On April 19, 2019, the series “Ramy” premiered on Hulu. Since then, it has received 2 Golden Globe nominations and one win, amassed large support during its two-season run and is considered one of Hulu’s most successful comedies. Created by Ramy Youssef, who also stars in the show, the series is loosely based on his own life growing up in an Arab Muslim family in New Jersey. 

The show follows 20-something Ramy Hassan, a first-generation Egyptian-American grappling with his identity and Muslim faith. Ramy finds himself at a stand-still in life from his career to his education and relationships. In an effort to understand the age-old question “Who am I?,”– he turns to his culture and faith. Whether it be through Ramy’s sexual endeavors he tries to make sense of, his Muslim friend’s endless “last-time” drunken nights or his experience selling blood-diamonds –– the characters are constantly testing their personal boundaries of right and wrong. The stark dichotomy between the standards of morality present in Arab and Muslim cultures and the mainstream American millennial experience, balanced with outstanding writing, makes for great comedy. Through the characters’ struggles in “Ramy”, viewers are granted insight into the nuances of being a child of immigrants and the attempts to find internal acceptance of their “otherness.” 

“Ramy” portrays this experience through the lens of an Arab and Muslim family growing up in post-9/11 America. The specific representation of Arabs and Muslims in Ramy is crucial given the growth in Islamophobia as a result of the U.S. War on Terror. American commercial media has historically created a blanket-portrayal of this complex identity, with sparse representations of Arab and Muslim identities outside the context of terrorism. By the act of simply telling the raw story of an Arab Muslim family, “Ramy” brings forth honesty, love and normalcy to contrast media’s historically harmful portrayals.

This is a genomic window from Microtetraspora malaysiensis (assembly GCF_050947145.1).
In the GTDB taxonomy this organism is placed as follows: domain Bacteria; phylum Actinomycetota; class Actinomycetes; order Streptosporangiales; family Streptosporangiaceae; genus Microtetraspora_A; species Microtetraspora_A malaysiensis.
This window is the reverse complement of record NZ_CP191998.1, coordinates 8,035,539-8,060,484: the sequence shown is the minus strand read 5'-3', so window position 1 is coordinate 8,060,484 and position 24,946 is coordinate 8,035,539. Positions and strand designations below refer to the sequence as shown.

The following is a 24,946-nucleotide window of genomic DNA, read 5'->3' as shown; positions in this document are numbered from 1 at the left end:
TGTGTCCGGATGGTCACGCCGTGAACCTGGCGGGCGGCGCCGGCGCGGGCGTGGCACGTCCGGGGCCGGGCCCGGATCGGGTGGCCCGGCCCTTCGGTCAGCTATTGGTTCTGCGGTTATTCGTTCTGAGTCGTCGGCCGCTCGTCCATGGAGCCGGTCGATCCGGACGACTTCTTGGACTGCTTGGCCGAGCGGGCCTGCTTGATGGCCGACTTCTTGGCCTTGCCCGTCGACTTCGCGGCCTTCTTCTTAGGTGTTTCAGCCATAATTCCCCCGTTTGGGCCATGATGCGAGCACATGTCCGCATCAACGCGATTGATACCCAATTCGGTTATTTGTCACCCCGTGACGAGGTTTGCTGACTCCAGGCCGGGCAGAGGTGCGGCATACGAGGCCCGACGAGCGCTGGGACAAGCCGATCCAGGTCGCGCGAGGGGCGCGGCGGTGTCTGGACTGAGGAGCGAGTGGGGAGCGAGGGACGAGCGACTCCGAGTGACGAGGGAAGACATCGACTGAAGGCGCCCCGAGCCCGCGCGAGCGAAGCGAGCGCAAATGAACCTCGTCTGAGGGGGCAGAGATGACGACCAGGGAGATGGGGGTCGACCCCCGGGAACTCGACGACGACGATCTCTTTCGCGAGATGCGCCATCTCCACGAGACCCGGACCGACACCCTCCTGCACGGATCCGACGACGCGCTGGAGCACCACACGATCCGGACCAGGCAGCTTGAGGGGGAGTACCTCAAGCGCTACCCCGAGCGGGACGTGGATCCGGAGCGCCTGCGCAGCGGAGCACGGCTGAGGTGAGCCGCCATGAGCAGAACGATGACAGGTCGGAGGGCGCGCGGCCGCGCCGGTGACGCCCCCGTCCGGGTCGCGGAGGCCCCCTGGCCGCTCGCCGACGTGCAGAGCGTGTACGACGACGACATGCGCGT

The series’ work pushes this story further by simply being exceptional: from scenes that make audiences die laughing –– like Ramy’s sister Dena flirting with the Sheik (played by Mahershala Ali) –– to tackling internal conflicts regarding queerness, sex and feminism in Arab and Islamic culture. In Mia Khalifa’s season two feature, she addresses the backlash she received from majority-Muslim countries due to her career in adult film, stating, “Statistically, Muslim countries consume more porn than anyone else; the men who are yelling at me are the same men that are clicking on me.” Khalifa’s monologue demonstrates how “Ramy” calls for conversations within the Arab and Muslim community, while simultaneously sharing a compelling narrative about a complex identity to American audiences. This is the show’s most impressive feat — it finds the footing to create art that outwardly educates, while internally calling for necessary conversations –– a balancing act activists, academics and artists of color often find themselves tethering on.

Alongside the show’s ability to progress dialogue, it gives Arab and Muslim Americans their deserved and accurate representation. When the show aired, my 30-year-old uncle told me the show was the first time he ever watched anything that made him feel understood. Everything that Ramy goes through resonated with my uncle’s own feelings at some point in his life. As someone who shares Ramy’s Arab and Muslim identity, I found myself pushing all of my friends to watch the series, hoping they would watch it and better understand me.  

With the pressing relevance and need for accurate representation in film today, “Ramy” highlights the strength and quality of a narrative that showcases both the beauty and struggles present in the diaspora, while being painfully funny. For anyone lost between the intersectionality of their immigrant and American identities or trying to learn the “truth” about Princess Diana, “Ramy” is required viewing.


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